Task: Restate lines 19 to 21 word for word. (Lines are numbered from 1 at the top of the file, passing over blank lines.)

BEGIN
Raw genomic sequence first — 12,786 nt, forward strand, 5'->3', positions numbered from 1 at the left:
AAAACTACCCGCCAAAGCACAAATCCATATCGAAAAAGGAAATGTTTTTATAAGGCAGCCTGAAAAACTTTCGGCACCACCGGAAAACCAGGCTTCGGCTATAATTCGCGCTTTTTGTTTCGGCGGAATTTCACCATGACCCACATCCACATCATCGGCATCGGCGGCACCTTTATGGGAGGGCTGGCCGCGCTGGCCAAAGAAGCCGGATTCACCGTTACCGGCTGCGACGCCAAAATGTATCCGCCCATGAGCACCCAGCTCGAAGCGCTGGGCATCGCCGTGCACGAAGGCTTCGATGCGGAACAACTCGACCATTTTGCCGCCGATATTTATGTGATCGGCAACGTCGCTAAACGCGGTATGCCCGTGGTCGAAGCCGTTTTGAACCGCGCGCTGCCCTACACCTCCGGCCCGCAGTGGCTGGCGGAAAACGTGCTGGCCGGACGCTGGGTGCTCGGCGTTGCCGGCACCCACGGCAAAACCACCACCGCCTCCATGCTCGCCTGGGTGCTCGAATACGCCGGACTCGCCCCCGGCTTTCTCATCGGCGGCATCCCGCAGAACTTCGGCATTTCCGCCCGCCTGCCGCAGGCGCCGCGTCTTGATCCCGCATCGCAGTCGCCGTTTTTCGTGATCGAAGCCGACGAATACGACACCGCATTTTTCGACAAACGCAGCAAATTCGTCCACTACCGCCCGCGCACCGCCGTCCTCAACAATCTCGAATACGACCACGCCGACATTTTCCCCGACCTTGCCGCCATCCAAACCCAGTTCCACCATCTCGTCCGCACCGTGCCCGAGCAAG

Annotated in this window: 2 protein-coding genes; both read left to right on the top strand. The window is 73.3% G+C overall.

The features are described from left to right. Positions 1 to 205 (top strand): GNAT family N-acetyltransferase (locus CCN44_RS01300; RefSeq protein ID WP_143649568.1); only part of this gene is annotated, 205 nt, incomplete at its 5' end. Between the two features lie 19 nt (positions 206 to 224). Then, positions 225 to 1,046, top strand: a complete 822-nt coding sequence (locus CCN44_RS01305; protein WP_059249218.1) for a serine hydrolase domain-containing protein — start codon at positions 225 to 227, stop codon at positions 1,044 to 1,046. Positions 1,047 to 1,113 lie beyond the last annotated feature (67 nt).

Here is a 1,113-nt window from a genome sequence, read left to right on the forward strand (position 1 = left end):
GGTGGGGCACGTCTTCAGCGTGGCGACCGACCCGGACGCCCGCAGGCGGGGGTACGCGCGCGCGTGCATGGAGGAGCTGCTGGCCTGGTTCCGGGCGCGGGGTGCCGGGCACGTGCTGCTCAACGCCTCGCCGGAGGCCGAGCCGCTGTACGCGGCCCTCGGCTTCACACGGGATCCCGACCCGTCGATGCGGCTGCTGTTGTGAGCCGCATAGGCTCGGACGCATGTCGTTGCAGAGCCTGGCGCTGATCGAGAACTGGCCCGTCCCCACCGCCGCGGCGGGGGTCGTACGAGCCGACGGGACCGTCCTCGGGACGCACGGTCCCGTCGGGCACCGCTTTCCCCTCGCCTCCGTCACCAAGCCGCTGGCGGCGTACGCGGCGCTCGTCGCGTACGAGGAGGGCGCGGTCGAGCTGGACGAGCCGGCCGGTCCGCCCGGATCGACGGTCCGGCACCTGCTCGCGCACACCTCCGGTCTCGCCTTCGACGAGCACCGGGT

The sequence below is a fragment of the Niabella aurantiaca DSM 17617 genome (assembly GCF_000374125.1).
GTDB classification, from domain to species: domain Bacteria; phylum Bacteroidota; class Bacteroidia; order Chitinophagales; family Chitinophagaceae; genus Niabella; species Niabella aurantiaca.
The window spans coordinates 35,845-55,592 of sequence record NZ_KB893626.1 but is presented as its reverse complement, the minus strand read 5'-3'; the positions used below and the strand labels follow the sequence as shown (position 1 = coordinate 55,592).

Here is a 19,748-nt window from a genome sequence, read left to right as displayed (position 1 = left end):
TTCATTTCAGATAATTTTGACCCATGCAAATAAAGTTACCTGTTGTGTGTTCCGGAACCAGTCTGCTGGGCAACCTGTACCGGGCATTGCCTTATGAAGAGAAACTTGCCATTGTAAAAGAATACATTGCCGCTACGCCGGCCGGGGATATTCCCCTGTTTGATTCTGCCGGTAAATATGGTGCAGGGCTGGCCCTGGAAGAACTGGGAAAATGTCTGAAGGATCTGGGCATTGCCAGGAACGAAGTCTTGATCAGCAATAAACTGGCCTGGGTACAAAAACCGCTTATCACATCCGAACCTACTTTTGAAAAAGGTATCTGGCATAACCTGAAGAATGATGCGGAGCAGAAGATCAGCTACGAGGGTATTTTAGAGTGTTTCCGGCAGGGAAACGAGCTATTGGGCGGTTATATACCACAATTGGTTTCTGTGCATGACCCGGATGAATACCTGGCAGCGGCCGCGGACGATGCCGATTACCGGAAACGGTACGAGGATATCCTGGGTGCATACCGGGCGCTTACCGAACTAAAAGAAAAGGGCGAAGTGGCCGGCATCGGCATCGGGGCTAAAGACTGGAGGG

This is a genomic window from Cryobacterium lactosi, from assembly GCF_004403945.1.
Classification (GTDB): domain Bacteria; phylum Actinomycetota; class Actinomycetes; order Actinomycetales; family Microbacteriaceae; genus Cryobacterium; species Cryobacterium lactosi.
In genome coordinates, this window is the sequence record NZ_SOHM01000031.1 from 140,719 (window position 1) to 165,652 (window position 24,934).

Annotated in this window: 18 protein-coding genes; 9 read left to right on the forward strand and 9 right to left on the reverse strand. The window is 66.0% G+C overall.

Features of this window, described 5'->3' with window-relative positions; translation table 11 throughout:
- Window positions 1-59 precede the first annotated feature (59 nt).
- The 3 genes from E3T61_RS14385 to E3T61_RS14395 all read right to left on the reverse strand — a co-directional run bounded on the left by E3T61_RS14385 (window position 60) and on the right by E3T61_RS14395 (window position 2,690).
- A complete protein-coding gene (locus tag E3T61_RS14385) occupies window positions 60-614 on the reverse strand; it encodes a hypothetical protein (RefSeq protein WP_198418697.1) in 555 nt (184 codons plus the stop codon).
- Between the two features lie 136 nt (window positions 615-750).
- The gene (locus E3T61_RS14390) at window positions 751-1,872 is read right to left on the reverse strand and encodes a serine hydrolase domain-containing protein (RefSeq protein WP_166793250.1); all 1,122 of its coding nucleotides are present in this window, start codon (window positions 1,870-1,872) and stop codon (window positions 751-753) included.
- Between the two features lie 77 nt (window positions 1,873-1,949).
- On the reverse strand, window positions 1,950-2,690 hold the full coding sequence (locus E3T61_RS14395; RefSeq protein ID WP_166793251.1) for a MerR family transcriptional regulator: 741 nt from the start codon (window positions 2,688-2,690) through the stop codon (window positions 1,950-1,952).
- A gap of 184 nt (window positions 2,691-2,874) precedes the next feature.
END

- A complete protein-coding gene (locus tag E3T61_RS14385) occupies window positions 60-614 on the reverse strand; it encodes a hypothetical protein (RefSeq protein WP_198418697.1) in 555 nt (184 codons plus the stop codon).
- Between the two features lie 136 nt (window positions 615-750).
- The gene (locus E3T61_RS14390) at window positions 751-1,872 is read right to left on the reverse strand and encodes a serine hydrolase domain-containing protein (RefSeq protein WP_166793250.1); all 1,122 of its coding nucleotides are present in this window, start codon (window positions 1,870-1,872) and stop codon (window positions 751-753) included.